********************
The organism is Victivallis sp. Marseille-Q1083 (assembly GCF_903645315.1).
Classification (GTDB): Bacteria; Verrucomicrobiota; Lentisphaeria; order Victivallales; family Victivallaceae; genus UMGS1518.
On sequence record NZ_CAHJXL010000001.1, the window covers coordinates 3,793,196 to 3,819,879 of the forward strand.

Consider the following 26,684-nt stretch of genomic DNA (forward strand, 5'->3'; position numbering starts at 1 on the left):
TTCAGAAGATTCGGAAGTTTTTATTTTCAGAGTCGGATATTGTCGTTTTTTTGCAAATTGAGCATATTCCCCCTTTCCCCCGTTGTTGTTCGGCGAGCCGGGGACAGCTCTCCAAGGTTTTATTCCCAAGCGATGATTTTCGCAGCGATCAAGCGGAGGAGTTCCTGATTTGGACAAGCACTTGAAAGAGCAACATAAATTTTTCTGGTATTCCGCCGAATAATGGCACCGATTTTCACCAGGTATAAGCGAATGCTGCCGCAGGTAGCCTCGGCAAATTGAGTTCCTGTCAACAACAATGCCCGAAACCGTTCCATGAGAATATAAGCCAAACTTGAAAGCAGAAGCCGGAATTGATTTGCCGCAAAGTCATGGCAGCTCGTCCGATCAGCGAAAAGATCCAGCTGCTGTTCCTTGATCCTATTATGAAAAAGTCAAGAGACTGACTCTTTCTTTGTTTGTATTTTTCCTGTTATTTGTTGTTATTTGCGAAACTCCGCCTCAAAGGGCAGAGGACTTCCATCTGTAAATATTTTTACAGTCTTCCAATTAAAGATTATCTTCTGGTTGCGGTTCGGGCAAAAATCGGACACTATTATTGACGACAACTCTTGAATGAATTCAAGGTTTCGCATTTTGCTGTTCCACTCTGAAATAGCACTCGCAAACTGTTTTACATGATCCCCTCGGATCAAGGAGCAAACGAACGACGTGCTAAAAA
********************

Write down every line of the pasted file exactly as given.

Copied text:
The organism is Victivallis sp. Marseille-Q1083 (assembly GCF_903645315.1).
Classification (GTDB): Bacteria; Verrucomicrobiota; Lentisphaeria; order Victivallales; family Victivallaceae; genus UMGS1518.
On sequence record NZ_CAHJXL010000001.1, the window covers coordinates 3,793,196 to 3,819,879 of the forward strand.

Consider the following 26,684-nt stretch of genomic DNA (forward strand, 5'->3'; position numbering starts at 1 on the left):
TTCAGAAGATTCGGAAGTTTTTATTTTCAGAGTCGGATATTGTCGTTTTTTTGCAAATTGAGCATATTCCCCCTTTCCCCCGTTGTTGTTCGGCGAGCCGGGGACAGCTCTCCAAGGTTTTATTCCCAAGCGATGATTTTCGCAGCGATCAAGCGGAGGAGTTCCTGATTTGGACAAGCACTTGAAAGAGCAACATAAATTTTTCTGGTATTCCGCCGAATAATGGCACCGATTTTCACCAGGTATAAGCGAATGCTGCCGCAGGTAGCCTCGGCAAATTGAGTTCCTGTCAACAACAATGCCCGAAACCGTTCCATGAGAATATAAGCCAAACTTGAAAGCAGAAGCCGGAATTGATTTGCCGCAAAGTCATGGCAGCTCGTCCGATCAGCGAAAAGATCCAGCTGCTGTTCCTTGATCCTATTATGAAAAAGTCAAGAGACTGACTCTTTCTTTGTTTGTATTTTTCCTGTTATTTGTTGTTATTTGCGAAACTCCGCCTCAAAGGGCAGAGGACTTCCATCTGTAAATATTTTTACAGTCTTCCAATTAAAGATTATCTTCTGGTTGCGGTTCGGGCAAAAATCGGACACTATTATTGACGACAACTCTTGAATGAATTCAAGGTTTCGCATTTTGCTGTTCCACTCTGAAATAGCACTCGCAAACTGTTTTACATGATCCCCTCGGATCAAGGAGCAAACGAACGACGTGCTAAAAA